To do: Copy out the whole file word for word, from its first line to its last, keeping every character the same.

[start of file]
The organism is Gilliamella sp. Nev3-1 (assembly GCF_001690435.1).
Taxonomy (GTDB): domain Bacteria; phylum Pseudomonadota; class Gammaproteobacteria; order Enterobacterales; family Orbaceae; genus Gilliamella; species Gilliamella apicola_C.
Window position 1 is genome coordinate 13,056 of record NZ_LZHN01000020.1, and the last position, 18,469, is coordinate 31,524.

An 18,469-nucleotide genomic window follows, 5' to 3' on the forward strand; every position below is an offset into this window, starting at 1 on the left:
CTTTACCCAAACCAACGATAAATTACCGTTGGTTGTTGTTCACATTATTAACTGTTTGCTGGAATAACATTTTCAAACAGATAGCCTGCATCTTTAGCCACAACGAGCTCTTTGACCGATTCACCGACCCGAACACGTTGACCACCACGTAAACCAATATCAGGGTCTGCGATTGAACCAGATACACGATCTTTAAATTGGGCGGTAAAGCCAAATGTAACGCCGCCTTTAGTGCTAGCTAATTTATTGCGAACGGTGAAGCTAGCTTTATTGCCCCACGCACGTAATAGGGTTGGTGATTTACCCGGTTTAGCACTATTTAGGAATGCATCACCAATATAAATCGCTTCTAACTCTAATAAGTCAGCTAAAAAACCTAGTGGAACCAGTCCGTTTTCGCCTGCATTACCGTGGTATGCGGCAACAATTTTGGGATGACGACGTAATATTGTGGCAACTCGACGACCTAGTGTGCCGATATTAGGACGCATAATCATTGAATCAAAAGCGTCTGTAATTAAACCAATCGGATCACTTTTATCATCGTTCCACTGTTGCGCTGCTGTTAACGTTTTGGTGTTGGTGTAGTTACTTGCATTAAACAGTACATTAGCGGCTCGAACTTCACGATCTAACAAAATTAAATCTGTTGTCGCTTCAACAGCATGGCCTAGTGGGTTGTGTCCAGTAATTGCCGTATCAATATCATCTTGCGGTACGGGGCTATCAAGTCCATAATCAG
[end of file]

The organism is Gilliamella sp. Nev3-1 (assembly GCF_001690435.1).
Taxonomy (GTDB): domain Bacteria; phylum Pseudomonadota; class Gammaproteobacteria; order Enterobacterales; family Orbaceae; genus Gilliamella; species Gilliamella apicola_C.
Window position 1 is genome coordinate 13,056 of record NZ_LZHN01000020.1, and the last position, 18,469, is coordinate 31,524.

An 18,469-nucleotide genomic window follows, 5' to 3' on the forward strand; every position below is an offset into this window, starting at 1 on the left:
CTTTACCCAAACCAACGATAAATTACCGTTGGTTGTTGTTCACATTATTAACTGTTTGCTGGAATAACATTTTCAAACAGATAGCCTGCATCTTTAGCCACAACGAGCTCTTTGACCGATTCACCGACCCGAACACGTTGACCACCACGTAAACCAATATCAGGGTCTGCGATTGAACCAGATACACGATCTTTAAATTGGGCGGTAAAGCCAAATGTAACGCCGCCTTTAGTGCTAGCTAATTTATTGCGAACGGTGAAGCTAGCTTTATTGCCCCACGCACGTAATAGGGTTGGTGATTTACCCGGTTTAGCACTATTTAGGAATGCATCACCAATATAAATCGCTTCTAACTCTAATAAGTCAGCTAAAAAACCTAGTGGAACCAGTCCGTTTTCGCCTGCATTACCGTGGTATGCGGCAACAATTTTGGGATGACGACGTAATATTGTGGCAACTCGACGACCTAGTGTGCCGATATTAGGACGCATAATCATTGAATCAAAAGCGTCTGTAATTAAACCAATCGGATCACTTTTATCATCGTTCCACTGTTGCGCTGCTGTTAACGTTTTGGTGTTGGTGTAGTTACTTGCATTAAACAGTACATTAGCGGCTCGAACTTCACGATCTAACAAAATTAAATCTGTTGTCGCTTCAACAGCATGGCCTAGTGGGTTGTGTCCAGTAATTGCCGTATCAATATCATCTTGCGGTACGGGGCTATCAAGTCCATAATCAG